Trade dress, like a trademark, serves to identify and distinguish sources of goods and services from each other. Trade dress encompasses non-functional aspects of physical objects such as packaging design,[i] overall product line designs,[ii] and even building designs[iii] or restaurant décor.[iv] Trade dress can be pretty straightforward but still be distinctive and recognizable to the general public, with the red wax on a Maker's Mark whiskey bottle being an example. While trade dress is protectable under federal and common law regarding trademarks, most businesses tend to focus on protecting their trademarks and brand names/logos and focus less on their trade dress, sometimes to their detriment.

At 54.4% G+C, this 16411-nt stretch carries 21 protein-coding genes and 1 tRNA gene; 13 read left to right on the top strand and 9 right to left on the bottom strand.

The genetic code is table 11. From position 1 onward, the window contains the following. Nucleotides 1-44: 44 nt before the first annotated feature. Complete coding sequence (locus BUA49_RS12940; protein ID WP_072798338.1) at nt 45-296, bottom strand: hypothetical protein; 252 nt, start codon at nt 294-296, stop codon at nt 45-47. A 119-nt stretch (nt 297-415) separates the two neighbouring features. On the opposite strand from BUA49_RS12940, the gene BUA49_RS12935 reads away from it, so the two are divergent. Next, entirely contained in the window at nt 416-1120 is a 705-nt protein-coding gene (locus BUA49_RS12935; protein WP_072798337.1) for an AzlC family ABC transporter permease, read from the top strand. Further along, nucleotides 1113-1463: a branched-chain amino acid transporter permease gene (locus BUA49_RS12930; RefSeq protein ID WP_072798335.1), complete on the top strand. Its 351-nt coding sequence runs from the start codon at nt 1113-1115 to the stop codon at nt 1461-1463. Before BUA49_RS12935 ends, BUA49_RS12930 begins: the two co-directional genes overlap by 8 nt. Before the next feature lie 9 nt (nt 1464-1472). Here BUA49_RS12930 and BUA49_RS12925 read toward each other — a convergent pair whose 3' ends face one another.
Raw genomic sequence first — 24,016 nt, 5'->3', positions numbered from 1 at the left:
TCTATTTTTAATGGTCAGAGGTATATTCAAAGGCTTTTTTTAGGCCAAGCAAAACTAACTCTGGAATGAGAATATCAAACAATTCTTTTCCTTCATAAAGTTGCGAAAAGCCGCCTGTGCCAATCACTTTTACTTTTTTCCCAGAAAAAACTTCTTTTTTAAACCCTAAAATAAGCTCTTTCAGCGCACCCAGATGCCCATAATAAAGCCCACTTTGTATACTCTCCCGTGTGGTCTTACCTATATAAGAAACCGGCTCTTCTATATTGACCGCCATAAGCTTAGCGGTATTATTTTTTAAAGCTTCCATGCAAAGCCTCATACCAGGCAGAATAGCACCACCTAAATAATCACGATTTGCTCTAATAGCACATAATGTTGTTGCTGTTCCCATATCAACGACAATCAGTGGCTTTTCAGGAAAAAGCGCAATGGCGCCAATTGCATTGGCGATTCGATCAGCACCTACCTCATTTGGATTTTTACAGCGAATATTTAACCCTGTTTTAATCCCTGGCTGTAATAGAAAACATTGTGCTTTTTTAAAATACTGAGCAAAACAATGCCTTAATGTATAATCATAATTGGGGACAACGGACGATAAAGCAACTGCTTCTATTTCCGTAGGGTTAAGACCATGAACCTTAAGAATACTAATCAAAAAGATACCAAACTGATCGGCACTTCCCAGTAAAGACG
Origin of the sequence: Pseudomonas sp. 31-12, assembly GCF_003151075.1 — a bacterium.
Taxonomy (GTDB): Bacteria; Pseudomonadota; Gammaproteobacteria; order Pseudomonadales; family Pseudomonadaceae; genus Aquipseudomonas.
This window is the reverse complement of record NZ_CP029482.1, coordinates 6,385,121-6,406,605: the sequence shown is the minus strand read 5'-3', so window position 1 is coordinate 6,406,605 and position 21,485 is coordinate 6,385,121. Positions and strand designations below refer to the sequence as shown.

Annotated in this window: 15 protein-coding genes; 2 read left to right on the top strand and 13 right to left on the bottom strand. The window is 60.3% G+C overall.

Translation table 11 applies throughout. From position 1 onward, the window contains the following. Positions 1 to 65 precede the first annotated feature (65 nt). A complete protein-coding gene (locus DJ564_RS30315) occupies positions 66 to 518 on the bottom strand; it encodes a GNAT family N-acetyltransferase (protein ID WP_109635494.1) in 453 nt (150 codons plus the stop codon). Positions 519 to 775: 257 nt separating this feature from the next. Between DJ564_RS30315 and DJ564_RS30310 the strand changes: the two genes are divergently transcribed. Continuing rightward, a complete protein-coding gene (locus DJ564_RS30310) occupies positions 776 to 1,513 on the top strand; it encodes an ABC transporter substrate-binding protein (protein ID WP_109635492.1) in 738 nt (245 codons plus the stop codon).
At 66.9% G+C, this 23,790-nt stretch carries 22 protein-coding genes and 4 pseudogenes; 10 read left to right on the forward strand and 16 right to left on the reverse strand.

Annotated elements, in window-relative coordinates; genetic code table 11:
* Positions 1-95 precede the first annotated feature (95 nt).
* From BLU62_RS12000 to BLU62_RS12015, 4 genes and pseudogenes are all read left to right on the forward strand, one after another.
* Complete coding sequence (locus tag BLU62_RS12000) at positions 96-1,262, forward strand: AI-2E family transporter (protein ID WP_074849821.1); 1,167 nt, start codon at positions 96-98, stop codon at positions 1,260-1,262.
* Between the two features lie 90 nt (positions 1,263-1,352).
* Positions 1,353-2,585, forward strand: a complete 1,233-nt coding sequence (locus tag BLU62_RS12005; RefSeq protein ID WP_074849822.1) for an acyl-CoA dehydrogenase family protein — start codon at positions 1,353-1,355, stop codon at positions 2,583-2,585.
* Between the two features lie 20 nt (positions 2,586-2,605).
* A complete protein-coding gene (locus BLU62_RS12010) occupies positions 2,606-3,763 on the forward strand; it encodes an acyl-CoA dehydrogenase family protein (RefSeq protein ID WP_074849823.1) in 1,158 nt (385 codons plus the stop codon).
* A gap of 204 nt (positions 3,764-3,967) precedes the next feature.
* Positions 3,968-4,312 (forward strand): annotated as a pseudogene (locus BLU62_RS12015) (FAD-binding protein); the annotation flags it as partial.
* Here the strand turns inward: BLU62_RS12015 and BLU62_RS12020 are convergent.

Trademarks, trade dress, and design patents are each exclusionary intellectual property rights that protect non-functional aspects of an owner’s business operations and product lines by giving the owner legal rights to prevent others from using them. While each of these routes to protect an owner’s intellectual property is somewhat similar and overlapping, differences exist. Each intellectual property right will be discussed below and then compared and contrasted with the other. This topic will be divided into several blog entries with part I introducing trademarks and providing a little history.